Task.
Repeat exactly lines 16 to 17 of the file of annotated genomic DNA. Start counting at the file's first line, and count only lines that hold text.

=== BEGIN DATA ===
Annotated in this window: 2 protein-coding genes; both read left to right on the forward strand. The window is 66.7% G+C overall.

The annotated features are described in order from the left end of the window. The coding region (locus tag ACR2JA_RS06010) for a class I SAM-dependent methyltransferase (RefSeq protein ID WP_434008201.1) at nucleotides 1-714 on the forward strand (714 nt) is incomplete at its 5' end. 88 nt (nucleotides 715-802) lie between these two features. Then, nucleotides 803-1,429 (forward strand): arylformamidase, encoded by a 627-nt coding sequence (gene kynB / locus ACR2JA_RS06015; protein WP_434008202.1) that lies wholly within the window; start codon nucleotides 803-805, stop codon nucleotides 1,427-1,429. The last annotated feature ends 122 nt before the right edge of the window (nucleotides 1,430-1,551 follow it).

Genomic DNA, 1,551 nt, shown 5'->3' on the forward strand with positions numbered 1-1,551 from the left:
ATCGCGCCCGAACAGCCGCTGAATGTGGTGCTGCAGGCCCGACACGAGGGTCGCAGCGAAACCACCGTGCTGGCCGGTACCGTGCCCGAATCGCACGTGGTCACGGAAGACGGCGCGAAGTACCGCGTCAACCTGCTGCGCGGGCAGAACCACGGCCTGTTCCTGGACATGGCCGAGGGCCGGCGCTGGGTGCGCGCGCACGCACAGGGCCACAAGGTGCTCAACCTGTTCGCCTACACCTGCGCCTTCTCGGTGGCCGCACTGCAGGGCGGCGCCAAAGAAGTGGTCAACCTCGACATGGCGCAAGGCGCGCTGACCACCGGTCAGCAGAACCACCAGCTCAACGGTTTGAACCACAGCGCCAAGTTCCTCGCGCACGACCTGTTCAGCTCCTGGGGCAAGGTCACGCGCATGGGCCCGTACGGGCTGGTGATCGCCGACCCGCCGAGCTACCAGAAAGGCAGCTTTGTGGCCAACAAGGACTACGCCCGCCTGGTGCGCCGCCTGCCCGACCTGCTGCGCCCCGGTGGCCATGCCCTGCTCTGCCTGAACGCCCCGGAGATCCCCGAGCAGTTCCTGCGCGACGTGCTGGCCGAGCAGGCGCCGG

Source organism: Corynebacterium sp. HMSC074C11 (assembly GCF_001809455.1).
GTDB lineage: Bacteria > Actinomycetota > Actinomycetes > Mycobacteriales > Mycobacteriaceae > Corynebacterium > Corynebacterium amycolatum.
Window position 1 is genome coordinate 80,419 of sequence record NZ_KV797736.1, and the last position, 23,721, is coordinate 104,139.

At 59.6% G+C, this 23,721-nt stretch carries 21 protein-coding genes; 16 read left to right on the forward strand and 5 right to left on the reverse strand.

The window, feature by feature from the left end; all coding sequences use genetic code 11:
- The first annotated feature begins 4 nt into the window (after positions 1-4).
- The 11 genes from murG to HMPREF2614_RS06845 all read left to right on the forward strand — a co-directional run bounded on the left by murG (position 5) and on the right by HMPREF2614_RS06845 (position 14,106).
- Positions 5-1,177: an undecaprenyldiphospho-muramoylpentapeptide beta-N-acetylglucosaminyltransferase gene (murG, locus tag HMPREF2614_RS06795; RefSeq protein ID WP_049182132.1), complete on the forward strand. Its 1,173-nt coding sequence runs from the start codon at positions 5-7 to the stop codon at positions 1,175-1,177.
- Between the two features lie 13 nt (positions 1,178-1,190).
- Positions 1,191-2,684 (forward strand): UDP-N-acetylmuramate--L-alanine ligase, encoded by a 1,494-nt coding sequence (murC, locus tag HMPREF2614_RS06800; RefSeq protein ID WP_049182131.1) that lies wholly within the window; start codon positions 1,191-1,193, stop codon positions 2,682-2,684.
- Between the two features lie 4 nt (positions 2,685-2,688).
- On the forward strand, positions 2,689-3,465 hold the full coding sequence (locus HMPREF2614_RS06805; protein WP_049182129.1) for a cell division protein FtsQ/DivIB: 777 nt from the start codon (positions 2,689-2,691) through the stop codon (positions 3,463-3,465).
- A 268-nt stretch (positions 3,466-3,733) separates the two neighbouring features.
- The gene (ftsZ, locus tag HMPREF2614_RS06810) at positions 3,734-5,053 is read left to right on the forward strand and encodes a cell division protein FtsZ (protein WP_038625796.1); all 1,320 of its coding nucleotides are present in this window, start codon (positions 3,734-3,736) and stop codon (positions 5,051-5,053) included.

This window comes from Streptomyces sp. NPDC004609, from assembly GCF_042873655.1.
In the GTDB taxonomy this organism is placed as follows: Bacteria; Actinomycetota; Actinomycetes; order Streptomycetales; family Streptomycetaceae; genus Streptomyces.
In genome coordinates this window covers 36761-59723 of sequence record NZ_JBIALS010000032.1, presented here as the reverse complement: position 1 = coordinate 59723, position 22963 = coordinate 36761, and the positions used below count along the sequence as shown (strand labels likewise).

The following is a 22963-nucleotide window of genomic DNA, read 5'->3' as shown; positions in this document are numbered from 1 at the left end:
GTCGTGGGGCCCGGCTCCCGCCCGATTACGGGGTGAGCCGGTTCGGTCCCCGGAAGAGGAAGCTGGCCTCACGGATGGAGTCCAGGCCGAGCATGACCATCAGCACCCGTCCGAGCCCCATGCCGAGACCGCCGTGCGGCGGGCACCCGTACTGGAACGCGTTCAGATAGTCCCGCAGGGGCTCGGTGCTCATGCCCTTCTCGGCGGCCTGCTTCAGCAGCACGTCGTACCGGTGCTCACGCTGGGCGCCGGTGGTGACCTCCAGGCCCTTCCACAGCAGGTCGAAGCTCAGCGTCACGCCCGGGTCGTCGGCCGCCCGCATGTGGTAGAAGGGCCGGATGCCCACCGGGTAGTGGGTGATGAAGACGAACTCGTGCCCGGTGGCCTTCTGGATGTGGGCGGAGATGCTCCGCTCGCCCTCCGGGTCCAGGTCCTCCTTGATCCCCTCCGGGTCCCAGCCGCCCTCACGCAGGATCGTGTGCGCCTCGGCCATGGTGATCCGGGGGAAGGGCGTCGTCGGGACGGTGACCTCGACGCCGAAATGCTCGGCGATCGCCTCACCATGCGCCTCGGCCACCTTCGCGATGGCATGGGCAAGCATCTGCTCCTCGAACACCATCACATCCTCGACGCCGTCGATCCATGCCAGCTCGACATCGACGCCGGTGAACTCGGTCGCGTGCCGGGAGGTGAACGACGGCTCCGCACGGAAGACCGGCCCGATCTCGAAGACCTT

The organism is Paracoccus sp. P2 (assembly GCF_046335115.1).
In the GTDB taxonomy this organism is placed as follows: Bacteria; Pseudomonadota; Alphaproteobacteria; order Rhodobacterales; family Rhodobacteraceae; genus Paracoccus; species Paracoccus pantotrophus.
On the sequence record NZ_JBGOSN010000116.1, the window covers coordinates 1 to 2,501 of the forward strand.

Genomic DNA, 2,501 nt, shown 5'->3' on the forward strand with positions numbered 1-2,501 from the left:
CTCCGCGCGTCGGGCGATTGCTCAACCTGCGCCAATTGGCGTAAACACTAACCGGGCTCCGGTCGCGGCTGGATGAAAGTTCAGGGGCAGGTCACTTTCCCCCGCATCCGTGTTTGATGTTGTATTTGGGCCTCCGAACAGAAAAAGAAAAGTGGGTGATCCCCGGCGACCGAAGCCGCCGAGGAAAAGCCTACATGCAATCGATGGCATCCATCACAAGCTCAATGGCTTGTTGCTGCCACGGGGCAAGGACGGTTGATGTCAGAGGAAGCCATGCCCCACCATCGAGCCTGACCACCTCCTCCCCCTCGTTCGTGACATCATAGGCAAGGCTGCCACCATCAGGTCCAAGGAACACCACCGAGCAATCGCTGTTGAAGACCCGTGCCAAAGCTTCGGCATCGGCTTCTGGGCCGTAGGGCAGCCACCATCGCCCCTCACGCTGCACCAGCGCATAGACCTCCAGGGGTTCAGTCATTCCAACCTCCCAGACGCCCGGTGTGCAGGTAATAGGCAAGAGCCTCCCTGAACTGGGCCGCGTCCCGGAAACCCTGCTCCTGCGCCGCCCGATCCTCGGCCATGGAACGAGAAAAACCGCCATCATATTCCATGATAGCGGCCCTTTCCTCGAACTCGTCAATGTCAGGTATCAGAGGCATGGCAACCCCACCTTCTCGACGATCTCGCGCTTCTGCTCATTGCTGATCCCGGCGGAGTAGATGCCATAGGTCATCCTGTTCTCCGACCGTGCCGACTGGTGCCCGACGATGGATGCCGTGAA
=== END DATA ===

- On the forward strand, positions 2,689-3,465 hold the full coding sequence (locus HMPREF2614_RS06805; protein WP_049182129.1) for a cell division protein FtsQ/DivIB: 777 nt from the start codon (positions 2,689-2,691) through the stop codon (positions 3,463-3,465).
- A 268-nt stretch (positions 3,466-3,733) separates the two neighbouring features.